Even as mid-1990s action movies go, the plot of “The Substitute” is singularly ridiculous: An American mercenary (Tom Berenger) goes undercover to take on a drug gang operating out of an inner-city high school — and finds that he needs his military training just to get his violent students under control. But, even for a film that panders unsubtly to white American fantasies of black and Latino teen superpredators, the prospect of the hero actually killing his own students is toxic. (In the end, the drug running turns out to be orchestrated by the school’s respectable black principal, and the wayward students benefit from their substitute’s rough-and-tumble discipline.)

Two decades later, in the wake of the mass shooting at Marjory Stoneman Douglas High School in Parkland, Florida, which left 17 students and staff members dead, the prospect of teachers shooting their students is no longer unthinkable. Indeed, it is a seriously debated policy proposal. In a series of White House meetings last week, President Donald Trump proposed arming some 1 million American educators in an effort to deter potential gunmen. Yet easy talk of going on the “offensive” against school shooters ignores a blunt truth: Flooding America’s classrooms with guns would almost certainly result in greater numbers of dead students. And the students most likely to get killed will be those who are disproportionately vulnerable to the state-sanctioned violence that already pervades America’s schools: children of color and those with disabilities.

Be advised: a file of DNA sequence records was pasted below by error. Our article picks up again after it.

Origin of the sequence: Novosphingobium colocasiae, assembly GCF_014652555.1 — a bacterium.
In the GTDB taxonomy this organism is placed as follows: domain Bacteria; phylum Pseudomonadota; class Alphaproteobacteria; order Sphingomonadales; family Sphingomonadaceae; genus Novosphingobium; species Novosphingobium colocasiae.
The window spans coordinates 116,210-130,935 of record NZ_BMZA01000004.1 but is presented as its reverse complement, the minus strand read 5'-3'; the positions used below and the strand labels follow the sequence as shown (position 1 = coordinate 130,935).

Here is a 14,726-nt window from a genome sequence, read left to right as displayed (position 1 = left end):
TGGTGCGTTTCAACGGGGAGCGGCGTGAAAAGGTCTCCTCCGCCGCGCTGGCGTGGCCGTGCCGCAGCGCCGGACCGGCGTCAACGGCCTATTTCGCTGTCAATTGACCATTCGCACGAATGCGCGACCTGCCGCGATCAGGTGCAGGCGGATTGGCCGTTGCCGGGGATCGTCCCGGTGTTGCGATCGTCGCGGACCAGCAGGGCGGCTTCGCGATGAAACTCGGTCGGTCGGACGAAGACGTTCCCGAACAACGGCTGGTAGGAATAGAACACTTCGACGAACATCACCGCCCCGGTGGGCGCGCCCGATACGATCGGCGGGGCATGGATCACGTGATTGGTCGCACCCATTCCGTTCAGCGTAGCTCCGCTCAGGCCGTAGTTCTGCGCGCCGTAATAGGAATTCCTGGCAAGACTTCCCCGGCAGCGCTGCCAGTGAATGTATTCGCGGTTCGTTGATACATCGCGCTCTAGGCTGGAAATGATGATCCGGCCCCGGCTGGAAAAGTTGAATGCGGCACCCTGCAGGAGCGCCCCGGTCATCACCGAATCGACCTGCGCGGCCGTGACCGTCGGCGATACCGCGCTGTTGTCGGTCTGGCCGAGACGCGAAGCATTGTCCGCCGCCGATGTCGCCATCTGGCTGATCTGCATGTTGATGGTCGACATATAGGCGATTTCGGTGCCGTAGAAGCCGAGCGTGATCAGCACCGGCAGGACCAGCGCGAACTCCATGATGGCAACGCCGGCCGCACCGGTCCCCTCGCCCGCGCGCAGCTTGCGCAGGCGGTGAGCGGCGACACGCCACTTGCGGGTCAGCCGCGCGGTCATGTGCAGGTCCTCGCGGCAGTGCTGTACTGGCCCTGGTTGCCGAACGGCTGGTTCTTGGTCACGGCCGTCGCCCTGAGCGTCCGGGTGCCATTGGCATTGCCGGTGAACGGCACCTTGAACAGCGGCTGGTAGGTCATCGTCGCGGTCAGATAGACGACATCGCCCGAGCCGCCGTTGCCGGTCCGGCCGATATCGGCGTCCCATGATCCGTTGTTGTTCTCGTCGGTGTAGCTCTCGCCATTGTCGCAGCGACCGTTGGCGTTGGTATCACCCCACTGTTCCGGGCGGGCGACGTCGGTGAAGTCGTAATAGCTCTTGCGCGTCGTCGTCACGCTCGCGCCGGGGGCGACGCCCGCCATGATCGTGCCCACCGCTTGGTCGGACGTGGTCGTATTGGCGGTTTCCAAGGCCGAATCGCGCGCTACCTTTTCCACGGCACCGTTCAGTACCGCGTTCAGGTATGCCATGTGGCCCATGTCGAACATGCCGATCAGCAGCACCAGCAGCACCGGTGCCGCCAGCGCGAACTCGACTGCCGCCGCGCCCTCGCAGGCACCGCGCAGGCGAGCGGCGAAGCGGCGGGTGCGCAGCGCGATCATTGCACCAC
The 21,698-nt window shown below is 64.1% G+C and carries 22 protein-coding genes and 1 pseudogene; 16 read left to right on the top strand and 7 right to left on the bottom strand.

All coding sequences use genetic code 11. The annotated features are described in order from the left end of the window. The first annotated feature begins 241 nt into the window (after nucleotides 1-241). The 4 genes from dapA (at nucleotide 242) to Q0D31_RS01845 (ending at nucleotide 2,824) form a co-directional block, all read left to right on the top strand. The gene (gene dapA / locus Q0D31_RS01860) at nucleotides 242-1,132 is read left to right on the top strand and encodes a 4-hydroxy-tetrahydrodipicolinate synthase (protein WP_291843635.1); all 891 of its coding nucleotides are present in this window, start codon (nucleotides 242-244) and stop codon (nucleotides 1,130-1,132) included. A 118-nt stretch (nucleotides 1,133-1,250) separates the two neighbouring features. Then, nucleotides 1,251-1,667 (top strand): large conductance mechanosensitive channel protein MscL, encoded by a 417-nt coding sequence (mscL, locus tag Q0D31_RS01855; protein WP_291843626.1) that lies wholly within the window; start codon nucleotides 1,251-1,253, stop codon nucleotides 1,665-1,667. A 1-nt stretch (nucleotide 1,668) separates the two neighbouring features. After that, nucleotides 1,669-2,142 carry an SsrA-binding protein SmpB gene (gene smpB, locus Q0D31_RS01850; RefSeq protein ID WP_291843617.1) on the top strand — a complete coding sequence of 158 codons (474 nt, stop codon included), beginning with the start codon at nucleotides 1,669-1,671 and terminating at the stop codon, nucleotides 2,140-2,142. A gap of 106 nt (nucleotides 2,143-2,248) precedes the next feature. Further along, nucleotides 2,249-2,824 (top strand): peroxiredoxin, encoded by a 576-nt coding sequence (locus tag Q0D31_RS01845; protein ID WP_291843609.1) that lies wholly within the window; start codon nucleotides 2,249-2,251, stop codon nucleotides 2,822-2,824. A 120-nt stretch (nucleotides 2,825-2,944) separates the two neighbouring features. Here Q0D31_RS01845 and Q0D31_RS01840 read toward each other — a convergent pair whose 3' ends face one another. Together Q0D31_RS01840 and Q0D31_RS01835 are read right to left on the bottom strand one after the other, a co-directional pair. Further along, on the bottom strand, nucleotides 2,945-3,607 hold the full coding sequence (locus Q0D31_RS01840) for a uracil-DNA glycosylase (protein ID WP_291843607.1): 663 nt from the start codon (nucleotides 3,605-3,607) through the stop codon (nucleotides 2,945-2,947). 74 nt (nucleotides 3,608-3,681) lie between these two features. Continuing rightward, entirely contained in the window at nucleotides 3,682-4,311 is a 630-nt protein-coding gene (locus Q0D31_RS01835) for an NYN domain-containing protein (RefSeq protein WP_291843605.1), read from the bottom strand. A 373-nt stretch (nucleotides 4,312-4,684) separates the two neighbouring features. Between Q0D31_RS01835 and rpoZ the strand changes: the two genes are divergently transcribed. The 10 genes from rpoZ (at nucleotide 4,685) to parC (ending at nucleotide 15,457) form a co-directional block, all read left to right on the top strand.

Regular violence is a reality in many American schools — and minorities bear the brunt of it. The corporal punishment of students is legally permitted in some 19 states. In 2017, researchers estimated that, in a given school year, 589 children are corporally punished (most often struck with paddles) every day. Unsurprisingly, this violent discipline is disproportionately inflicted on students of color. Black students are twice as likely as whites to be struck in Georgia, North Carolina, Michigan, and Pennsylvania. In Maine, black children are eight times more likely to be hit than white children are. Children with disabilities also suffer a disproportionate share of this disciplinary violence. In a representative year, school authorities pinned down, tied up, or otherwise restrained 267,000 American schoolchildren, three-quarters of whom had some kind of disability; such practices have resulted in multiple fatalities. And when children are disabled, as well as black or brown, school authorities’ embrace of what the journalist David Perry has called a “culture of compliance” has translated into acts of remarkable brutality: children being beaten, handcuffed, and pepper-sprayed.

Much of this violence is nominally legal, even socially encouraged — although clearly cruel and expressing the same patterns of discrimination that inflect suspension rates and other kinds of punishment. But violence is a paradoxical thing: It’s a way of exerting control that also always threatens to slip out of control. America’s crowded and beleaguered school systems see a lot of this kind of violence, too: Incidents in which teachers and school administrators whip students with belts, flip their desks, body-slam them, or drag them by their hair occur with distressing frequency. And like every other kind of worker in America, teachers sometimes hurt themselves and each other: Educators have killed themselves at their jobs and murdered their colleagues.